Marta Rodlan (Vice Chair of the Action), Jose Antonio Fernández Perez and Jean Marie Thiercelin: key people in saffronomics

Marta Rodlan (Vice Chair of the Action), Jose Antonio Fernández Perez and Jean Marie Thiercelin: key people in saffronomics

Saffronomics Meeting Book Cover

Saffronomics Meeting Book Cover

Selection on a CONSTANS-like gene between two red oaks

Selection on a CONSTANS-like gene between two red oaks

Selection on a CONSTANS-like gene between two red oaks

Oaks can provide a model to study hybridization as they often maintain species integrity and distinct environmental adaptations despite recurrent gene flow. Lind-Riehl et al. identify candidate genes potentially involved in local adaptation in the interfertile species Quercus rubra and Q. ellipsoidalis, which are characterized by contrasting adaptations to drought. They find that a CONSTANS-like (COL) gene is nearly fixed on alternative alleles in both species, as reflected by high FST values (55–80 %) between neighbouring Q. rubra and Q. ellipsoidalis populations. All other markers show low interspecific differentiation (approx. 5 %). They conclude that this COL gene may play a role in adaptive divergence and reproductive isolation (via flowering time), making it a promising candidate speciation gene.

New plant journal

Image: Wikimedia Commons.

Image: Wikimedia Commons.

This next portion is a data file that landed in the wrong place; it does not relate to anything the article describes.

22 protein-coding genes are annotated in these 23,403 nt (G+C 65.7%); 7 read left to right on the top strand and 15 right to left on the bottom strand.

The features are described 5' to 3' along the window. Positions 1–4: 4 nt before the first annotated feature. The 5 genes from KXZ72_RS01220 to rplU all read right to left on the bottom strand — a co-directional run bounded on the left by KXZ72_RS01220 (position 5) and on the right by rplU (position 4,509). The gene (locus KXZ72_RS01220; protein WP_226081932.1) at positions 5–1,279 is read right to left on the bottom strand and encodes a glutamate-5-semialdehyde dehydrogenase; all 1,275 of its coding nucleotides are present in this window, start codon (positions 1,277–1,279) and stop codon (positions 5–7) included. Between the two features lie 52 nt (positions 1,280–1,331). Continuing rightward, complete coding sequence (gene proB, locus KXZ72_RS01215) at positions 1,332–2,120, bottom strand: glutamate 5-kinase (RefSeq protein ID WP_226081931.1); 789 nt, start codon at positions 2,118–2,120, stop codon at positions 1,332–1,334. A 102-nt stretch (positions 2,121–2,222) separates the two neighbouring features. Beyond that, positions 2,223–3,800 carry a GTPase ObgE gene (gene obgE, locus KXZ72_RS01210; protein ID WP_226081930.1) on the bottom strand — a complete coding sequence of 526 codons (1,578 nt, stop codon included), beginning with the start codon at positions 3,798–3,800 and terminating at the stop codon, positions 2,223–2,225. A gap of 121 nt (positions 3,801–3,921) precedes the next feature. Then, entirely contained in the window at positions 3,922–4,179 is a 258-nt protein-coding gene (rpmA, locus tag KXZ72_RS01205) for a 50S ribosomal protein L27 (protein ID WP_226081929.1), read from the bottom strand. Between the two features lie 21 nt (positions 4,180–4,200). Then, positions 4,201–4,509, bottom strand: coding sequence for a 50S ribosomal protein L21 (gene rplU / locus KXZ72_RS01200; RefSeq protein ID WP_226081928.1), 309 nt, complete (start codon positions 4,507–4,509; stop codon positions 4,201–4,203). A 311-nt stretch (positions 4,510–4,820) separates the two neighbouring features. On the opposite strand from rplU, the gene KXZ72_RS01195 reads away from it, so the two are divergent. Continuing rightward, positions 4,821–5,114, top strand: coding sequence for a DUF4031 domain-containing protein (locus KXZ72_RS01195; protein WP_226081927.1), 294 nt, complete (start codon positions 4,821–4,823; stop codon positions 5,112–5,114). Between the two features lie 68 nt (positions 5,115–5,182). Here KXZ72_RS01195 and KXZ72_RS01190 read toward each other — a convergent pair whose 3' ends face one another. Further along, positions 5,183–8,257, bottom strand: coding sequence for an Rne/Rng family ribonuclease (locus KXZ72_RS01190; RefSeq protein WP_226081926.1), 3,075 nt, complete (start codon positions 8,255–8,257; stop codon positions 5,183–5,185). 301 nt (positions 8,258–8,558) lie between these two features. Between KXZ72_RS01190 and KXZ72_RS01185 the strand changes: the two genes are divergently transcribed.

It just had to happen, but we didn’t know it would take nearly 150 years to come to fruition. And fruition is an apt word because the creation of a new botanical journal has recently been announced by the publishers behind Nature, the world’s premier general science journal. Imaginatively entitled Nature Plants, this new organ is due to be officially published in January 2015 but already has interweb presence with a blog and can be ‘followed’ on such social media as Facebook and Twitter. Its aim is to provide a fully rounded picture of the most accomplished and significant advances in the plant sciences, and will cover ‘all aspects of plants be it their evolution, development or metabolism, their interactions with the environment, or their societal significance’. Furthermore, along with original research, Nature Plants will also deliver ‘Commentaries, Reviews, News and Views’ from across the full range of disciplines concerned with the plant sciences (i.e. a bit like the Annals of Botany…). However, with topics covered in the journal including (deep breath) ‘agronomy, genomics, biochemistry, metabolism, biofuels, metabolomics, biophysics, molecular biology, cell biology, photosynthesis, defence physiology, development, plant–microbe interactions, disease resistance, proteomics ecology, secondary metabolism, economics, sociology, evolution, symbiosis, food security, systems biology, forestry and water use’, I do hope they leave something for other – more established – botanical journals, such as the Annals of Botany!